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Design thinking is a creative problem-solving approach that involves a holistic understanding of a problem, an in-depth exploration of possible solutions and a thorough testing process. For example, health professionals might find solutions to high diabetes rates by examining the deep root causes, including economic entanglements, barriers to healthy eating and exercise, and the constrictions of everyday people’s daily lives. By learning a new way of viewing the world, design thinkers can tackle messy problems that don’t have clear-cut answers.
The design thinking approach departs from past models that engaged design work at the final stages of a project, such as giving the finishing touches to a product before it’s put on the market — and then making incremental changes from time to time to follow trends and styles in the industry. Instead, design thinking breaks free from linear processes and strict definitions of who does design work — and what can be designed.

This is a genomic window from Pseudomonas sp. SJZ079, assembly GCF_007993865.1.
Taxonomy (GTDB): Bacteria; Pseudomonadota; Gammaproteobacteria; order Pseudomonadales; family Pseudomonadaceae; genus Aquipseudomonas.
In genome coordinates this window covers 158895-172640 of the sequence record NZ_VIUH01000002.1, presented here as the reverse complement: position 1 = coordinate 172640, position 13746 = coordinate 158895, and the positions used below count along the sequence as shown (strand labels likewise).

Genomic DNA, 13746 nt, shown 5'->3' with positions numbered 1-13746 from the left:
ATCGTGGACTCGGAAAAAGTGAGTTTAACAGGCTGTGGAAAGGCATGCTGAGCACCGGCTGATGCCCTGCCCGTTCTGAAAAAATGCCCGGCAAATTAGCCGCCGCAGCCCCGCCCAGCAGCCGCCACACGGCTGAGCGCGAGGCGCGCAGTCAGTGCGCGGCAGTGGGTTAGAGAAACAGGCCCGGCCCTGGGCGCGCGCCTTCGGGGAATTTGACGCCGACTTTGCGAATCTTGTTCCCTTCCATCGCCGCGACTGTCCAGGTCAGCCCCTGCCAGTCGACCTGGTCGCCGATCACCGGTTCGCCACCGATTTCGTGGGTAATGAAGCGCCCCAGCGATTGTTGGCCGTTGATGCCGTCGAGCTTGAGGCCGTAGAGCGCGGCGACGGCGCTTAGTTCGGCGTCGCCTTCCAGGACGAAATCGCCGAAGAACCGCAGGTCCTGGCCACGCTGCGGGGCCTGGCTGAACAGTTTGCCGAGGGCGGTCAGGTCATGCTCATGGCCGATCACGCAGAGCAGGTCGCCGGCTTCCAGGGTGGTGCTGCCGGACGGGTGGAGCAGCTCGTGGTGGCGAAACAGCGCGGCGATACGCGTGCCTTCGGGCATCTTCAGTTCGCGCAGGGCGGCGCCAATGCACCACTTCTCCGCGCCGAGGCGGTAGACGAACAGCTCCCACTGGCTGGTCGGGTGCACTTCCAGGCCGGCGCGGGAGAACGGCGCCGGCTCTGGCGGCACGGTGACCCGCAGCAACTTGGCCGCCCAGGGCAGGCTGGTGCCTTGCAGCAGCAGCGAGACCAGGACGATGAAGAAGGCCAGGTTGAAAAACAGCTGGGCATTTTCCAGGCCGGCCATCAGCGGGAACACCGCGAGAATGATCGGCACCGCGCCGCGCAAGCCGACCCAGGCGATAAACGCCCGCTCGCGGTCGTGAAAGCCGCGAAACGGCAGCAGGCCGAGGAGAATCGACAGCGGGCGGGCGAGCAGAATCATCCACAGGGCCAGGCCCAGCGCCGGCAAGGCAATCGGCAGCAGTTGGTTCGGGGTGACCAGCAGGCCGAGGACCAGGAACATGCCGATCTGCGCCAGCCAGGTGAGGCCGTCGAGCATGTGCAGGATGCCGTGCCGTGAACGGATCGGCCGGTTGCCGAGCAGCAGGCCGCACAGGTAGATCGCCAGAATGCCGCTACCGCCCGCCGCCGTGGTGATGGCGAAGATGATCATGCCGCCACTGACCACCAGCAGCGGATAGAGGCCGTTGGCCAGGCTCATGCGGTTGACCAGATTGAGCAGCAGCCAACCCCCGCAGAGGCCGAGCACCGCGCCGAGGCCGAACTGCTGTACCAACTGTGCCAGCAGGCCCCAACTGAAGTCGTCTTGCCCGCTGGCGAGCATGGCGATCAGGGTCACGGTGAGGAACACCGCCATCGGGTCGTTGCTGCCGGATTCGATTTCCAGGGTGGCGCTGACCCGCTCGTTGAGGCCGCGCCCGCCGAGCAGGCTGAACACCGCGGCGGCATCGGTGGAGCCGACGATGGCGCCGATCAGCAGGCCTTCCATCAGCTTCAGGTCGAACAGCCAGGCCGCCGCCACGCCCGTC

By creating solutions-oriented teams that involve people from a variety of backgrounds, including end users, this new approach lets insights grow as diverging perspectives lead to converging ideas. Starting the design process with an array of perspectives forces the design team to see familiar things in new ways, sparking new directions in thought — and innovation.